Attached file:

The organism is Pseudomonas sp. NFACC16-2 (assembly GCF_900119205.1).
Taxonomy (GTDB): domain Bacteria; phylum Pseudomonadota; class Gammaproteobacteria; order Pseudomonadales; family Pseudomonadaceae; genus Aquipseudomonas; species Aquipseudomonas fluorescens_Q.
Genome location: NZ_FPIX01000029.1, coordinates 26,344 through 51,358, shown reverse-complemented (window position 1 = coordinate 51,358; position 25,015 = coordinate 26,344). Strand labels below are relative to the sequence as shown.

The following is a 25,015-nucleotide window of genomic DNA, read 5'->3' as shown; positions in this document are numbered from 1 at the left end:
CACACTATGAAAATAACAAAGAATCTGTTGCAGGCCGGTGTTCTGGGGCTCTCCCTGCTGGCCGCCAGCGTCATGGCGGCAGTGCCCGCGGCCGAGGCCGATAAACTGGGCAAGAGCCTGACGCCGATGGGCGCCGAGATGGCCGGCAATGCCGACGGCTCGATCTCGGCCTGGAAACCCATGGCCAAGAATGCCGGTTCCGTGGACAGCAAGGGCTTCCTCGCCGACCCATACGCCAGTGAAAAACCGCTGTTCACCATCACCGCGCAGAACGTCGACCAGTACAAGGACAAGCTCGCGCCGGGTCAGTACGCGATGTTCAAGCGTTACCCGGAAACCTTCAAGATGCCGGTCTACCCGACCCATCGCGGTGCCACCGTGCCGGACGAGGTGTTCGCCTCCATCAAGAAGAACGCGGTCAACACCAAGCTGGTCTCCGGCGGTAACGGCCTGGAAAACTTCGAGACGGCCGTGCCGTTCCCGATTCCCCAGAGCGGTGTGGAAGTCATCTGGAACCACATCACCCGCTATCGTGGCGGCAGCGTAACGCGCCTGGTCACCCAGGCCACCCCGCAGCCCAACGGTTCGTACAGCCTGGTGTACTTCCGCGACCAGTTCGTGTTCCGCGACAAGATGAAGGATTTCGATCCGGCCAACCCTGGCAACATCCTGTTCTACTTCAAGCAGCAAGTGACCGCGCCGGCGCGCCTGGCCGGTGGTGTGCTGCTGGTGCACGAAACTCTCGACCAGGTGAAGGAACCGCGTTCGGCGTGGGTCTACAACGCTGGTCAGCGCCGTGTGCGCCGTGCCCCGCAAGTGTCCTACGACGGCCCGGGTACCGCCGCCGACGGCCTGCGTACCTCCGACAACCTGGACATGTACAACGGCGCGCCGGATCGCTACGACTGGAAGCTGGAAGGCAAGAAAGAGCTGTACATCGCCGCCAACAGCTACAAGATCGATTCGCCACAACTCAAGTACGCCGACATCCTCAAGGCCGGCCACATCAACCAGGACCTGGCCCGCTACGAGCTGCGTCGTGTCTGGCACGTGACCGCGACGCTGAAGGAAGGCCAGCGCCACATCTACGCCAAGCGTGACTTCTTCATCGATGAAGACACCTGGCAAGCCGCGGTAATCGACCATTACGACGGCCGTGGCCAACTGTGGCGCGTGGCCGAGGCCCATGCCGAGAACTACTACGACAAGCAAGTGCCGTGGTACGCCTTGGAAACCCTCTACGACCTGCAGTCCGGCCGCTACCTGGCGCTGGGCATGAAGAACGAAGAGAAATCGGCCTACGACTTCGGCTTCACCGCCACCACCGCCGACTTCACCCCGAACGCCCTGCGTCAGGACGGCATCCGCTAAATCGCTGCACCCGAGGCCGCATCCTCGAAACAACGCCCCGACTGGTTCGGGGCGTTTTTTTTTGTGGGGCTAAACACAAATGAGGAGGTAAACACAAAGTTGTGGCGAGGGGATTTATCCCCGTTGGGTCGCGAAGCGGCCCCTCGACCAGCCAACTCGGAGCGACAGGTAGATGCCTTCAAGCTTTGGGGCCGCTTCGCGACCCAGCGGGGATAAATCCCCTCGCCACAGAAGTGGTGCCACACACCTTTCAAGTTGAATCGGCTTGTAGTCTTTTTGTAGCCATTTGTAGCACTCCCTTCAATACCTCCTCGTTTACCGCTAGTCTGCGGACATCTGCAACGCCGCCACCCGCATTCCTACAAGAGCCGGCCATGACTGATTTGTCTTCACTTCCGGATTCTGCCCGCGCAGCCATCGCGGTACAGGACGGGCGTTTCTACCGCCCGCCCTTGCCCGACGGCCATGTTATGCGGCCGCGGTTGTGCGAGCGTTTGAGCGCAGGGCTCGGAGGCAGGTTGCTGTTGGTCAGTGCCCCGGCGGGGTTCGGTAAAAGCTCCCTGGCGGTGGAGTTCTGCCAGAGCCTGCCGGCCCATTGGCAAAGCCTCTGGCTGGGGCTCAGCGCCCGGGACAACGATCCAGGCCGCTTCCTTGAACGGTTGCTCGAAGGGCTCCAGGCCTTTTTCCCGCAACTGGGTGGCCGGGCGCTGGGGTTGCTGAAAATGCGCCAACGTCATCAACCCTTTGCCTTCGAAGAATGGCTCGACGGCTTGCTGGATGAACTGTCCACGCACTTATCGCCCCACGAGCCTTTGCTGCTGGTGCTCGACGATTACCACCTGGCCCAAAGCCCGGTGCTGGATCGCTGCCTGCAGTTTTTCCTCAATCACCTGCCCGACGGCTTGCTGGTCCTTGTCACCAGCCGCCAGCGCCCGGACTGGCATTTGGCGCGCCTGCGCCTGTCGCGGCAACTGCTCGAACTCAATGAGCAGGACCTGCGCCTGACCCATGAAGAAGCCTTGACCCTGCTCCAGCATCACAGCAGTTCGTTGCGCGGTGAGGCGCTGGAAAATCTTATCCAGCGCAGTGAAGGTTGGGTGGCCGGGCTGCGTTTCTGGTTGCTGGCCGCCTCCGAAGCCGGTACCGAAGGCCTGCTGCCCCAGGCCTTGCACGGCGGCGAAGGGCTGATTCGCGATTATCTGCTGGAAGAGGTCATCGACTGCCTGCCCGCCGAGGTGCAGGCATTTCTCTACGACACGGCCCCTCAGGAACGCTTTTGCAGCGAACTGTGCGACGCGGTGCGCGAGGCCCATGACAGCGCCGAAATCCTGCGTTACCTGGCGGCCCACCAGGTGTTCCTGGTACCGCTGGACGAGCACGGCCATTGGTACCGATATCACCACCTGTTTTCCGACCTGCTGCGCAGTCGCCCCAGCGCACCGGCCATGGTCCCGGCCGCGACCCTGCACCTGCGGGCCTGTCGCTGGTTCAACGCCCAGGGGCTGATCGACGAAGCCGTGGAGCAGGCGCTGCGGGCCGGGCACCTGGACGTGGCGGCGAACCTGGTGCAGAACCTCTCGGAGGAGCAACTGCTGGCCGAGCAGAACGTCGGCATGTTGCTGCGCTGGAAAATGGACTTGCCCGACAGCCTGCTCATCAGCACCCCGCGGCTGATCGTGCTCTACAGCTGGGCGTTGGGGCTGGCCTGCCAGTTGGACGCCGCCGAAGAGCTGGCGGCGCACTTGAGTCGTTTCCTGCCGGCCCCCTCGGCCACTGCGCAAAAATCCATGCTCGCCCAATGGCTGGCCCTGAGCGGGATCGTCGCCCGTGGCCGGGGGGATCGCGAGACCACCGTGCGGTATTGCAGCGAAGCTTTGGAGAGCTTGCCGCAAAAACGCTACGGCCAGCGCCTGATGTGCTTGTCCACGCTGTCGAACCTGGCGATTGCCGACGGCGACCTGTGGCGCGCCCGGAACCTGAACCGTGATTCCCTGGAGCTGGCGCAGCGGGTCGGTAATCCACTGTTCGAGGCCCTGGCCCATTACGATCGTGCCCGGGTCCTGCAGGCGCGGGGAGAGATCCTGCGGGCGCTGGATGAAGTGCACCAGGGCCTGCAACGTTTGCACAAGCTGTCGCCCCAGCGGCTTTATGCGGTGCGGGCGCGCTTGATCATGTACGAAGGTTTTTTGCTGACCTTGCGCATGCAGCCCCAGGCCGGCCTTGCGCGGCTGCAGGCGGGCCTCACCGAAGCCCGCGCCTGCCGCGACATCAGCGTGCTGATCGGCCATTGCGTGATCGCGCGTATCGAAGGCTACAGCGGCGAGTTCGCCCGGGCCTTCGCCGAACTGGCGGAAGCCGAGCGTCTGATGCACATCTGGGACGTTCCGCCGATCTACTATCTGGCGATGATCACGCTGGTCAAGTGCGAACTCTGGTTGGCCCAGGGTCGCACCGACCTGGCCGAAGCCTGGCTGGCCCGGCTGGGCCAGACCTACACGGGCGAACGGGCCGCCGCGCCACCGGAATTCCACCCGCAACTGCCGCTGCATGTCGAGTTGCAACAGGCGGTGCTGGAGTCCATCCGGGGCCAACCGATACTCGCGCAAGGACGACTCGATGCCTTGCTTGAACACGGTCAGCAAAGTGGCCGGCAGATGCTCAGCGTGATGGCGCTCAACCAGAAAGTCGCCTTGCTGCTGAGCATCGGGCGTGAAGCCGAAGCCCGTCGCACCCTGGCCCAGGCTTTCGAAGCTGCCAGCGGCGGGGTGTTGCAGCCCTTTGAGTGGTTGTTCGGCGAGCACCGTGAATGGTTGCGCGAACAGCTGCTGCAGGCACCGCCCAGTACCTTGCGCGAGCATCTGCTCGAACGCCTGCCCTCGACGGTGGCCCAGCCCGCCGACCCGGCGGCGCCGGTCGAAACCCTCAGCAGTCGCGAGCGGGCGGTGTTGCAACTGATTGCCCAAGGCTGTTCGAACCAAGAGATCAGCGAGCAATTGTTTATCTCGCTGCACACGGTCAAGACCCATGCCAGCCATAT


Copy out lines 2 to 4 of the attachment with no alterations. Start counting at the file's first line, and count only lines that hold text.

Taxonomy (GTDB): domain Bacteria; phylum Pseudomonadota; class Gammaproteobacteria; order Pseudomonadales; family Pseudomonadaceae; genus Aquipseudomonas; species Aquipseudomonas fluorescens_Q.
Genome location: NZ_FPIX01000029.1, coordinates 26,344 through 51,358, shown reverse-complemented (window position 1 = coordinate 51,358; position 25,015 = coordinate 26,344). Strand labels below are relative to the sequence as shown.

The following is a 25,015-nucleotide window of genomic DNA, read 5'->3' as shown; positions in this document are numbered from 1 at the left end: